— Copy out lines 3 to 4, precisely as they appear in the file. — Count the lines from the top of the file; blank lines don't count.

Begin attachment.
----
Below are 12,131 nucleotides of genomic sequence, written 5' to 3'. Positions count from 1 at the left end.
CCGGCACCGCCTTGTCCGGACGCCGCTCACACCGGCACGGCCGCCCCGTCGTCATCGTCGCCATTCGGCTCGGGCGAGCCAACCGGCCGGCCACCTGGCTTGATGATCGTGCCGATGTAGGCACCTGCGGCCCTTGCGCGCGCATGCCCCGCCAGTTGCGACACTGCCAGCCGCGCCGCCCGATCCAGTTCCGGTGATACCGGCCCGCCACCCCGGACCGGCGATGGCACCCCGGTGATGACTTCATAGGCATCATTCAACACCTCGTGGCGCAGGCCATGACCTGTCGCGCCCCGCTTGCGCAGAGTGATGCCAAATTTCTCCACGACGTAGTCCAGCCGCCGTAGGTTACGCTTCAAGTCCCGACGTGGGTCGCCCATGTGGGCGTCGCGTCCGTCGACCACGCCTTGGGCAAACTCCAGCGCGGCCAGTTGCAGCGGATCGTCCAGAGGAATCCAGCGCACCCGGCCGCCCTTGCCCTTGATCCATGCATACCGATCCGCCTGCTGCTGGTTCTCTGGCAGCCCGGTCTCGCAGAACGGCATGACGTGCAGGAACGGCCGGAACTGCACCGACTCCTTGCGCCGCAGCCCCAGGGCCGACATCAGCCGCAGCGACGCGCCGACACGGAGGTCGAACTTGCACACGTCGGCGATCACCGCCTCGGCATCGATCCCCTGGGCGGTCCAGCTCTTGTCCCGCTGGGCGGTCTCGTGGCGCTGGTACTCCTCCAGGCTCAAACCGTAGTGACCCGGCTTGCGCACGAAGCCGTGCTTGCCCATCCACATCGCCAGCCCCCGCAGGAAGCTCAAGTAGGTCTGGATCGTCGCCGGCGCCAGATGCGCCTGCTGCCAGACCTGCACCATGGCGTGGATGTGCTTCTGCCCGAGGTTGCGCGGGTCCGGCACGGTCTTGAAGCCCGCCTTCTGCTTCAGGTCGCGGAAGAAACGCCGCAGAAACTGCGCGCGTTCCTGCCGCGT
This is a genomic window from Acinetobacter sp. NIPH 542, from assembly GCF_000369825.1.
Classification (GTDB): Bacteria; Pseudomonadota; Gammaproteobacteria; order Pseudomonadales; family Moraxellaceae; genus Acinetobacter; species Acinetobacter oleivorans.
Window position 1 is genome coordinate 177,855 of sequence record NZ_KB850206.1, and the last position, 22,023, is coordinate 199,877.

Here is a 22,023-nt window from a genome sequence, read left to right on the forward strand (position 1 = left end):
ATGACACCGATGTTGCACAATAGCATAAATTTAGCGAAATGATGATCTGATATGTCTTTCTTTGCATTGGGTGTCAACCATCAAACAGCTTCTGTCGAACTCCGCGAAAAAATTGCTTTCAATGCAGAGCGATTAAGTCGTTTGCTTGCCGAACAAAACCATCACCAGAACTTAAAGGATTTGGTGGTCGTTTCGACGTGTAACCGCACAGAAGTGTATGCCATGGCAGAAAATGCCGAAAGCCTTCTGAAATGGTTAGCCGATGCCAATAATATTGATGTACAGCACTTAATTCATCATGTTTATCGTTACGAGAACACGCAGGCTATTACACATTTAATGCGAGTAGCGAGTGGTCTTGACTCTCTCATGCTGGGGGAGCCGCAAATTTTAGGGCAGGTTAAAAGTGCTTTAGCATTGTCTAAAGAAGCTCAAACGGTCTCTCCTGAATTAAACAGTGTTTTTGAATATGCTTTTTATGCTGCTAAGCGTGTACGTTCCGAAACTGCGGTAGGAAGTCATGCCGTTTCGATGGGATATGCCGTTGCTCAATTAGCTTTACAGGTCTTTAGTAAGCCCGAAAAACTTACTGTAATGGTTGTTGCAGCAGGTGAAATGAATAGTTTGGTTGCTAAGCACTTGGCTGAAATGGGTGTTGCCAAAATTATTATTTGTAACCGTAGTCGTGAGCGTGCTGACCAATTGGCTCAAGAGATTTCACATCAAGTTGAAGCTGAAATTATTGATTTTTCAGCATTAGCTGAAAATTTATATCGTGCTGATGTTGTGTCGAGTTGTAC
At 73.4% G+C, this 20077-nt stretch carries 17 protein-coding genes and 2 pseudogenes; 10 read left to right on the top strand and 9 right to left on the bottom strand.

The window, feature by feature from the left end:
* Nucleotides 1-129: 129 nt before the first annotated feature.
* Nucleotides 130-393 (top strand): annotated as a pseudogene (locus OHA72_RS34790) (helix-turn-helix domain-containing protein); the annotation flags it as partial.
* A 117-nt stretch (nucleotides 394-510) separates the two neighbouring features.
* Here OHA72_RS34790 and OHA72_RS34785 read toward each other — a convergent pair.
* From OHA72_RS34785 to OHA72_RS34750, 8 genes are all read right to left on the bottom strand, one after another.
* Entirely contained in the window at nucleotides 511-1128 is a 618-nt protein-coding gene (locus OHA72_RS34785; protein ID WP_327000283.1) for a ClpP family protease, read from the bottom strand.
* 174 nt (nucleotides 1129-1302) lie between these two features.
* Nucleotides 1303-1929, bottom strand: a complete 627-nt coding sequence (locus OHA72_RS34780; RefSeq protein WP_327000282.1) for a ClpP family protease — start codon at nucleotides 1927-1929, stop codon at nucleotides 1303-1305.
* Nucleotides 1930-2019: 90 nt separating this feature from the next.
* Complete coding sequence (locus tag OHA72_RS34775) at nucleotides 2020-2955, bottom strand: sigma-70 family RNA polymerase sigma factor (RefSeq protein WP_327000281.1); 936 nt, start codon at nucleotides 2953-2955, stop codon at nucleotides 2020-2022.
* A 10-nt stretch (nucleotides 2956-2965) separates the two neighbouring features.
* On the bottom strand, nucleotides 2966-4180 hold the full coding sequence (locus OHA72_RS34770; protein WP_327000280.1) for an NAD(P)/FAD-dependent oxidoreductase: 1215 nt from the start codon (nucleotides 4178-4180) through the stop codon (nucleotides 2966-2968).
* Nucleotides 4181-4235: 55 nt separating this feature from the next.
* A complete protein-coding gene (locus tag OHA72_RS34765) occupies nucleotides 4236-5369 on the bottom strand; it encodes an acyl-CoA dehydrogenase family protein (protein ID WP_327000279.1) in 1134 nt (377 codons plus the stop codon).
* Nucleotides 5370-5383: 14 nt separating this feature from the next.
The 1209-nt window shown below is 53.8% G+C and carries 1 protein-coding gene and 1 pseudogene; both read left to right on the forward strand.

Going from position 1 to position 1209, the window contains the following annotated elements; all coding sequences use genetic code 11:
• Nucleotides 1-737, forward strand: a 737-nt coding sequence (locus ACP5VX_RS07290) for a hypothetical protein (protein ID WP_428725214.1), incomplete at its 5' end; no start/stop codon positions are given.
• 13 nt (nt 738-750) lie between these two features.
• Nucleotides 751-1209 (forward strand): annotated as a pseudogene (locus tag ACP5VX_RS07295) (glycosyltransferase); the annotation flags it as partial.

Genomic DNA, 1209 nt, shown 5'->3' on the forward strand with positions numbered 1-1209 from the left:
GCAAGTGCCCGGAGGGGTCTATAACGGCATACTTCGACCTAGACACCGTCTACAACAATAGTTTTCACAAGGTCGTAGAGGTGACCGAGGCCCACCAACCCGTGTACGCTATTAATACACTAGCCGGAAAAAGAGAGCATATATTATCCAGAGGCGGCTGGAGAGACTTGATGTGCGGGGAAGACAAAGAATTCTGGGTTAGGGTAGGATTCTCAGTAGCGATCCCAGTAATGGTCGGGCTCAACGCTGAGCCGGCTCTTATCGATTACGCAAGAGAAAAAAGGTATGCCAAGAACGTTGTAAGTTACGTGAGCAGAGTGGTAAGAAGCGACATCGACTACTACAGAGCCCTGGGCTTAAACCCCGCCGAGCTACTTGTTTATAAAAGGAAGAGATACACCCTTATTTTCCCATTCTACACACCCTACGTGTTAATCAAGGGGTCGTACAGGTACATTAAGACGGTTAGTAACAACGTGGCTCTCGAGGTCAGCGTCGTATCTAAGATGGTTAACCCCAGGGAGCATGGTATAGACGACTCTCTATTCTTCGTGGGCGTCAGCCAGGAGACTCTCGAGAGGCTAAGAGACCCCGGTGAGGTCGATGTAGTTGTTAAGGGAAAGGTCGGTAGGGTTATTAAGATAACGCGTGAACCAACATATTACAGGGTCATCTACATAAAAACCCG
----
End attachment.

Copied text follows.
This is a genomic window from Acinetobacter sp. NIPH 542, from assembly GCF_000369825.1.
Classification (GTDB): Bacteria; Pseudomonadota; Gammaproteobacteria; order Pseudomonadales; family Moraxellaceae; genus Acinetobacter; species Acinetobacter oleivorans.